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Open-Source or Open-Slather? Governing Blockchain Applications as Common-Pool Resources

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Document pages: 44 pages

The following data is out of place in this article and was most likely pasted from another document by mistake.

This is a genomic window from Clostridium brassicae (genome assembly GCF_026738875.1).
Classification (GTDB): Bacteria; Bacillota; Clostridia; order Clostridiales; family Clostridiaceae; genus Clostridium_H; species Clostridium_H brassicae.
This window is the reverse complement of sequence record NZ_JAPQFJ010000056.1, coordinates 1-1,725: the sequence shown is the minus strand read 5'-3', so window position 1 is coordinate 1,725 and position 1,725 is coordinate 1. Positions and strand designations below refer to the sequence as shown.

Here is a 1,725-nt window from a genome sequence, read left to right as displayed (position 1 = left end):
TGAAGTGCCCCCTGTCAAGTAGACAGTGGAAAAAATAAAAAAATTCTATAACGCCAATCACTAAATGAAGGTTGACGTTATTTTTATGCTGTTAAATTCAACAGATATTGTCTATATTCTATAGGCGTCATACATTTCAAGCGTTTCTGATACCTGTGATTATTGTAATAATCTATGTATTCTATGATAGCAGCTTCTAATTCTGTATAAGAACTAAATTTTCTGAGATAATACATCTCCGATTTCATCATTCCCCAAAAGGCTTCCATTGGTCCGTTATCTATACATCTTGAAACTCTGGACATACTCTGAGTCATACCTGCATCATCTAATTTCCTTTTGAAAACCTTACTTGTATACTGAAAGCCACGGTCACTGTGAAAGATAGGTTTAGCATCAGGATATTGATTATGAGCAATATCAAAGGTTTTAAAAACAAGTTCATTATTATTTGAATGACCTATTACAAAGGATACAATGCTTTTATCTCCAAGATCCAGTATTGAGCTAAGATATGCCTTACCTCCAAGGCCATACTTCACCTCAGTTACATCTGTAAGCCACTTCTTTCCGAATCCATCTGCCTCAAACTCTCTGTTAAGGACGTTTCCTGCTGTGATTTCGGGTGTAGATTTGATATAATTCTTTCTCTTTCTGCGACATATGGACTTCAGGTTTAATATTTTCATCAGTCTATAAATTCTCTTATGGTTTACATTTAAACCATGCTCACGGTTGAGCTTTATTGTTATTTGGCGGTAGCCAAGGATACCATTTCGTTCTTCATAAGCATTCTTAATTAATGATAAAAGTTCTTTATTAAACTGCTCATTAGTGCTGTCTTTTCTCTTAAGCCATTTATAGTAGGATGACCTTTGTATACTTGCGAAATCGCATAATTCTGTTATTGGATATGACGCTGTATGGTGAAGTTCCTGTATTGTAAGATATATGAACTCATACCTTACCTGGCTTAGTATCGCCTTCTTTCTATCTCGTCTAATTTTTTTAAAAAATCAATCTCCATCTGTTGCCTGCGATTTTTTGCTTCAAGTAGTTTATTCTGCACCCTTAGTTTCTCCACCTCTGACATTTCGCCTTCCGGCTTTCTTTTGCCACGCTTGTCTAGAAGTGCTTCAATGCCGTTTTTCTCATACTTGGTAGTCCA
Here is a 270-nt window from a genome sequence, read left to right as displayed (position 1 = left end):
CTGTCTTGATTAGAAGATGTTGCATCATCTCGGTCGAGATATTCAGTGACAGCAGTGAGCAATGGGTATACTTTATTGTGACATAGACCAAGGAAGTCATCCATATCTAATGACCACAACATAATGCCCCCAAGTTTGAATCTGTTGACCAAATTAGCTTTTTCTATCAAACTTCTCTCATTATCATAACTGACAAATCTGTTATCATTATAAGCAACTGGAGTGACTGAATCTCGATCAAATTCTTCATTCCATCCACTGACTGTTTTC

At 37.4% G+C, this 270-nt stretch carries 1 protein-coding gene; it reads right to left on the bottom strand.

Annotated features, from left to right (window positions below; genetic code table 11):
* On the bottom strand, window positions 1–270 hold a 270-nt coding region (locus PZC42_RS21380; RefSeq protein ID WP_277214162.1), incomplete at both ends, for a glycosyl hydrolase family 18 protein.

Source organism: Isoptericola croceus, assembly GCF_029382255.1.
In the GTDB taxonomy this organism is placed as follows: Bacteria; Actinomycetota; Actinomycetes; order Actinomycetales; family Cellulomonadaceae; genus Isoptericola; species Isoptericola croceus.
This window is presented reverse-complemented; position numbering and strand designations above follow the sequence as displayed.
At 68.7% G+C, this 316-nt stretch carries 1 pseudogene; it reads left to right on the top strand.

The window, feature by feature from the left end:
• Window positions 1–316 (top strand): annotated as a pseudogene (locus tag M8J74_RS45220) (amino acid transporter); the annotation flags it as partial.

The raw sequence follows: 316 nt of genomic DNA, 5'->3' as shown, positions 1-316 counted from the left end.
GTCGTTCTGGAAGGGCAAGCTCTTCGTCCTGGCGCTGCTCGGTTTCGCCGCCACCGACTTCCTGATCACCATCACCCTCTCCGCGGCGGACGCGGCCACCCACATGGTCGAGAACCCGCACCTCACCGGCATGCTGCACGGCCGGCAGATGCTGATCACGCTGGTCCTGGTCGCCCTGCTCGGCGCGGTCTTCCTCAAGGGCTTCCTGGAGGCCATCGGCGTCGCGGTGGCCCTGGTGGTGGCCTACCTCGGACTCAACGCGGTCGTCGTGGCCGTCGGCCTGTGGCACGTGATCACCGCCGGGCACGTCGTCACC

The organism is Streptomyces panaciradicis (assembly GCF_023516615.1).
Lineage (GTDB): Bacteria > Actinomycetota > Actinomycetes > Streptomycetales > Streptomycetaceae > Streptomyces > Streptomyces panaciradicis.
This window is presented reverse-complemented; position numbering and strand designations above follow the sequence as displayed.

Abstract: In the paper, we extend the constitutional catallaxy view of governance on distributed knowledge system (DKS) by including human decision-making concerning ownership and governance of distributed ledger systems (DLS). This allows us to distinguish between institutions that are separate and distinct from ownership and control of the digital elements of the system. We propose that DLS are a specific form of common-pool resource or club good, depending upon whether the DLS is (respectively) permissionless (i.e. anyone or any entity can participate at any level of the institution) or permissioned (i.e. specific criteria must be met to participate in particular areas of institutional decision-making). Using a polycentric analytic approach and positivist case studies, we conclude that despite promises of decentralised governance of DLS, effective control will be held by a small number of powerful centralised stakeholders determining system software content. Typical DLS end-users exert no greater governance control than customers exercise over the firms they do business with, or the beneficiaries of charities exercise over the trustees. However, permissioned systems with associated formalised governance arrangements typically confer greater decision-making power on node operators than permissionless systems, where higher costs of successful forking increase the larger is the number of nodes, making changes to software-encoded governance rules less likely to occur, even when this may be in end-users’ interests.

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